Class action litigation is said to be the sport of kings, in the sense that only kings can afford it. Rare is the class action defendant who feels at all kingly. Judging from surveys of in-house counsel, lack of predictability in legal spend, sporadic communication about fees and strategy, costly discovery or motion practice, and perceived overstaffing are particular stress points in all complex litigation, but particularly class actions.
No matter how they are expressed, these stress points are in essence reflections of corporate counsel’s concern that defending a class action is or will be too expensive relative to what is achieved. This demonstrates the critical relationship between the need to define success in a class action, the need to determine the value of success and the need for effective communication.
In this blog post, we look at how to budget for success in a class action by developing a clear understanding, shared by both counsel and client, of the objective, strategy, and scope of work for the class action. We also address how budgeting has taken on an added element of importance in the new era of alternative fee arrangements.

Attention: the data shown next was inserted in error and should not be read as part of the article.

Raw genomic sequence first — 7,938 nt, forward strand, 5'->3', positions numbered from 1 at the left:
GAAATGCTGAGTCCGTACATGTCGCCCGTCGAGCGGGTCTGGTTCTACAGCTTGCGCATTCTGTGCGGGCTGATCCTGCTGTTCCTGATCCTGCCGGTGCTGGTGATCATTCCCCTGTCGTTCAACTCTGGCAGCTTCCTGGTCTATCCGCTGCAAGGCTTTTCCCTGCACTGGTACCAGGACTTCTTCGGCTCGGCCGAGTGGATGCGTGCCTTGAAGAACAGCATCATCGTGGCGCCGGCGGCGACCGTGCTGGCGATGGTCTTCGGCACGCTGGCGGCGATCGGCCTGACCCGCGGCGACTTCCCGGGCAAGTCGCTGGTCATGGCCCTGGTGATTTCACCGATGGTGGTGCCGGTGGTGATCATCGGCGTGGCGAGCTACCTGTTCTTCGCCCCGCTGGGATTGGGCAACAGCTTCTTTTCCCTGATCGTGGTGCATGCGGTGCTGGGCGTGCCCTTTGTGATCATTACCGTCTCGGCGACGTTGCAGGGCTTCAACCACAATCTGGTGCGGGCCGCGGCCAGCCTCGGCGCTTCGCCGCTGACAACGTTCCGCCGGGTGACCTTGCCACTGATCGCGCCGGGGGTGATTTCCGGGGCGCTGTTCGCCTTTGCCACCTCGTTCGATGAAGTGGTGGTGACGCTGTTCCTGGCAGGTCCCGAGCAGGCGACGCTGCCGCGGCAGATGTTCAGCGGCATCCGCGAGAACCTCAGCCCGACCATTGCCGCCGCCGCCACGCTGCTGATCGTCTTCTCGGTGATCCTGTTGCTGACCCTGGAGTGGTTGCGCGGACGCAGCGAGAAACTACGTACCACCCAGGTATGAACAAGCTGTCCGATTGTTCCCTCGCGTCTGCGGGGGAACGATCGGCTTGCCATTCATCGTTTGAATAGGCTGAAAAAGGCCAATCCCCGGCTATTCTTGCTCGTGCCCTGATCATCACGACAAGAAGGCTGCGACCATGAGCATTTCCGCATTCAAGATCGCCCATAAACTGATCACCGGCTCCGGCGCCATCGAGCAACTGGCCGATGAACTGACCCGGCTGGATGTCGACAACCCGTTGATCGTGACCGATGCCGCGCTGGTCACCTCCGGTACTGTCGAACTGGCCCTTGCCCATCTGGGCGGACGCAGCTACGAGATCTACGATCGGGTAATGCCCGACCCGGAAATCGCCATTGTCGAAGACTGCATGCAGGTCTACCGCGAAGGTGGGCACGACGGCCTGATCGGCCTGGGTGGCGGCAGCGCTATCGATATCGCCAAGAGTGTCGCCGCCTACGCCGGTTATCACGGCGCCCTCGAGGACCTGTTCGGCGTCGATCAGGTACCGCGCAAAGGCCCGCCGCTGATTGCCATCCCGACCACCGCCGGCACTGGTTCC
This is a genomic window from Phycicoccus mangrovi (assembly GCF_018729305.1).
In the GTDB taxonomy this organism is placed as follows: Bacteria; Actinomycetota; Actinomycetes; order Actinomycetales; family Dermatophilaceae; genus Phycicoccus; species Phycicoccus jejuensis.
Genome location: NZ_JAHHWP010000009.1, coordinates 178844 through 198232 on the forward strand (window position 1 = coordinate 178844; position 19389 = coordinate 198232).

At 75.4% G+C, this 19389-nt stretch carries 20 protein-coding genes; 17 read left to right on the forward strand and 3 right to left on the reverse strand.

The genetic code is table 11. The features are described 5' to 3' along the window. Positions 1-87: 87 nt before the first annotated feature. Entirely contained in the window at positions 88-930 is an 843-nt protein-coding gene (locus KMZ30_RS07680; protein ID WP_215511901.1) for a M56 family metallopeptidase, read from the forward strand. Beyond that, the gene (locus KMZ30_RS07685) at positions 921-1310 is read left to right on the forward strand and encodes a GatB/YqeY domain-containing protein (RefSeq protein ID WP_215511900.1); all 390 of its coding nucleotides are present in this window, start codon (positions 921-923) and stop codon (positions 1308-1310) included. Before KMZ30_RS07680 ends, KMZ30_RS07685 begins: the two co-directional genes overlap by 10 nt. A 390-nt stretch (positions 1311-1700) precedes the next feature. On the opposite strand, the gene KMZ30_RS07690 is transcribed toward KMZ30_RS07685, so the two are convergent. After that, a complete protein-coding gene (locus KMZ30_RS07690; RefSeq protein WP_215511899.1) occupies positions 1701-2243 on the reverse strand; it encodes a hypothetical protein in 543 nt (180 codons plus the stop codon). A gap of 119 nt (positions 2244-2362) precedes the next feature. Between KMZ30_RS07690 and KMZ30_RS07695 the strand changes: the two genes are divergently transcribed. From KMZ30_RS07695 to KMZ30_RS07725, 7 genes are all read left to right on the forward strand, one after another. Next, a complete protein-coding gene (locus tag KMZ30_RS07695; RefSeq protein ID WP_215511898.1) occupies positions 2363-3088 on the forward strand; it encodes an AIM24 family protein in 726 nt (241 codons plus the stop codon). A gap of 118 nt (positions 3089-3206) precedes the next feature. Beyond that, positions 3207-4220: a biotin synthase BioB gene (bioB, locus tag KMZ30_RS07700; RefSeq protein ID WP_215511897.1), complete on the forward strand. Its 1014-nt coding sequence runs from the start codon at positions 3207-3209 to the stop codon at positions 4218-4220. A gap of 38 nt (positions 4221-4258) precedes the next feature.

Planning and Budgeting Are Possible in Class Actions
There is a perception that it is impossible to budget for class actions because they are either too big, too uncertain, or too outside of any one party’s control.
This is not accurate. Major construction or software engineering projects routinely involve budgets that are tens, if not hundreds, of times larger than the costs of defending a class action and have just as many unknown variables, yet budgeting for those projects is not seen as an unsolvable problem. In fact, for many such projects, having a budget is a prerequisite.